Housing

Combating Gentrification Through Equitable Development


The Fifth Avenue Committee (FAC) has worked for fifteen years to revitalize the lower Park Slope neighborhood of Brooklyn, building affordable housing, rehabbing dilapidated buildings and training residents to own cooperative businesses in the neighborhood. The success of these efforts has forced them into unanticipated arenas, including a Displacement Free Zone campaign—their fierce effort to defend tenants within the 36-block neighborhood from evictions; and a local and state policy campaign with other New York City organizations to give landlords incentives to keep their tenants in place and to require developers to include affordable housing in market-rate developments.

Fixin' to Stay (Summer 2002)

 

Anti-Displacement Policy Options & Community Response (Vol.9, No.1)

Fixin' to Stay cover imageGentrification, the wrenching process of neighborhood change, was first named in the 1960s.  The name, however did not acknowledge the permanent erasure that takes place when a community loses its memory.  Gentrification, or urban blight were policy terms that carried social and racial values, as well as a political and economic agenda.  The layered meanings of the language of redevelopment has been understood by many communities that have fought to remain intact.  In San Francisco, those communities and their fights for survival are whispered anthems to community struggle; International Hotel, Yerba Buena, Fillmore.

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A Blueprint for Greener Buildings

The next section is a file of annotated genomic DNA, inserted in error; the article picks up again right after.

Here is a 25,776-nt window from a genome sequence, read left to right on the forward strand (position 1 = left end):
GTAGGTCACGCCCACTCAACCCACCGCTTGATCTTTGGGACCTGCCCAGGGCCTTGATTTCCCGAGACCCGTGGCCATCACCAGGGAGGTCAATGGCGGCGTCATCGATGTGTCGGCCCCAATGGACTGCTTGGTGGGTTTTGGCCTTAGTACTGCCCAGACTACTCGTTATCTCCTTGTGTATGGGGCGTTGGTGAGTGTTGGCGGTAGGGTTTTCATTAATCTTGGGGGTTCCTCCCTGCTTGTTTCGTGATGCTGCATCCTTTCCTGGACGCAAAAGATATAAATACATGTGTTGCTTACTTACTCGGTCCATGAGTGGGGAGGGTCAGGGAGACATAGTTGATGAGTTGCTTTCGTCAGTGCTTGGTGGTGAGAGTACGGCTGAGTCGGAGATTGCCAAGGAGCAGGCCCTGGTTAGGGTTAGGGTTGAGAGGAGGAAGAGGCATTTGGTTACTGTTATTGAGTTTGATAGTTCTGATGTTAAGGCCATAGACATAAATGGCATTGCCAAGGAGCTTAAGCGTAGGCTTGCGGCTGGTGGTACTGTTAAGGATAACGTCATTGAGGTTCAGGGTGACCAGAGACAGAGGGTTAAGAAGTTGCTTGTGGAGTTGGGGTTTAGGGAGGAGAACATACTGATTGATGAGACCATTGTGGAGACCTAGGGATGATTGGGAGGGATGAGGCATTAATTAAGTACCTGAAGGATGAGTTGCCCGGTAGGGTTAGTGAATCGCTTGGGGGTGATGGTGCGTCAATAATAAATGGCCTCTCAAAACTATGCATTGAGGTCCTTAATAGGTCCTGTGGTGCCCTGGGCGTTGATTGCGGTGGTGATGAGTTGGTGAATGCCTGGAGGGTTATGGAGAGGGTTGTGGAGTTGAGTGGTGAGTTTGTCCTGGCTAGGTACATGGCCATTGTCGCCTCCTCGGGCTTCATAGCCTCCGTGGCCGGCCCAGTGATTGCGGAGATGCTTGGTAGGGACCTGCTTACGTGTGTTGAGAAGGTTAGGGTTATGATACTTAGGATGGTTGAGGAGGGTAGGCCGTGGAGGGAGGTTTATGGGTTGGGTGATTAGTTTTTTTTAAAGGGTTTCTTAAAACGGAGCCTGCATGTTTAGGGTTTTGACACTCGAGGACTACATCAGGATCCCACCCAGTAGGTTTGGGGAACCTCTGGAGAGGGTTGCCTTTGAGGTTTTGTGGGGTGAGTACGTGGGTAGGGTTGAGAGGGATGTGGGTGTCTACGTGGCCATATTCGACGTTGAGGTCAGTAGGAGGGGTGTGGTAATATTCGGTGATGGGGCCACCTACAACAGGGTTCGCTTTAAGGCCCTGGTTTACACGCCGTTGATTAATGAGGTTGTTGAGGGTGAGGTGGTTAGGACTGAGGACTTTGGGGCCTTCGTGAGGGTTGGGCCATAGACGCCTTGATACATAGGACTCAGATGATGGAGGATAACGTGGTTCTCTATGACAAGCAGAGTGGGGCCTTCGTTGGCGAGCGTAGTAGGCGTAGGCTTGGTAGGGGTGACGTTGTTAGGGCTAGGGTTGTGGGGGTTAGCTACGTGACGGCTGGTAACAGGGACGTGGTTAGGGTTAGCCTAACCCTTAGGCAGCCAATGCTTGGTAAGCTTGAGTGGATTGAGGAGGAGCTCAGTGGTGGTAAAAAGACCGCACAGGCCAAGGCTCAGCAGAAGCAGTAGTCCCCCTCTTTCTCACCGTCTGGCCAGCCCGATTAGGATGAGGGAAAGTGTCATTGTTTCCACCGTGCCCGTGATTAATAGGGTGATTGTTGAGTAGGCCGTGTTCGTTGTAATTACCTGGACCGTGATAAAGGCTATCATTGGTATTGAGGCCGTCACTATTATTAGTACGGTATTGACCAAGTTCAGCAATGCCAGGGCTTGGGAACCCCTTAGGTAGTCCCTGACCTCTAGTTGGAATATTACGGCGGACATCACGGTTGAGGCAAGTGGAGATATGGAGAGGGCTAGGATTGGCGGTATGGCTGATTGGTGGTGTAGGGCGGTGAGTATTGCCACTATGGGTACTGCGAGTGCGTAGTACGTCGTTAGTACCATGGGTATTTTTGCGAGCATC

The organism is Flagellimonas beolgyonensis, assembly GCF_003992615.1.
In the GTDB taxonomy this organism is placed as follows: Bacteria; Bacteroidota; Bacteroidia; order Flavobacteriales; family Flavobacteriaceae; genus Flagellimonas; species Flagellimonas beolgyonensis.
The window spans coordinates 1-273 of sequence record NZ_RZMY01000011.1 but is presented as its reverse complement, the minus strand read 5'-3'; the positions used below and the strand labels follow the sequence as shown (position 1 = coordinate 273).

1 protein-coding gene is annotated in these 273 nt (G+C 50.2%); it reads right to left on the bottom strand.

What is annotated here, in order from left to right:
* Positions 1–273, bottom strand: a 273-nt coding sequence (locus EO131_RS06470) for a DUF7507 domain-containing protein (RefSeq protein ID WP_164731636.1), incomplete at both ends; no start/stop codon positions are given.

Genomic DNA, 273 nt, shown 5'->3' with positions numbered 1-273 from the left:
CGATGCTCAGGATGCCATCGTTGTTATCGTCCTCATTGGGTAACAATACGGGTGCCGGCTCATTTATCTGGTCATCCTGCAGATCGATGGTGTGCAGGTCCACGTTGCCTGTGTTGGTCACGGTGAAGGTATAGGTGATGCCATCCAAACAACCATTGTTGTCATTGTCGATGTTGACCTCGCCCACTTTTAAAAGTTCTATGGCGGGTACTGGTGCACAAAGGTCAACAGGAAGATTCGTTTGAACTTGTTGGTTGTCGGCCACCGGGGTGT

"Green building" movement to construct offices and homes that use less energy, less water, and more environmentally-friendly materials

 Ask a group of friends to name top sources of energy waste and pollution, and odds are good that no one would answer "my house" or "the place where I work." Yet the fact is that the nation's 5 million commercial facilities and 76 million residential buildings consume more than two-fifths of all our energy. They also account for just over one-third of the nation's carbon dioxide emissions (a chief culprit in climate change), about one-half of sulfur dioxide emissions, one-quarter of nitrous oxide emissions, and one-tenth of particulate emissions (all major contributors to smog and acid rain). The current construction boom is expected to add 38 million new buildings by the end of the decade, compounding the nation's air, waste, and water quality problems. Construction and demolition already generates 136 million tons of waste annually.

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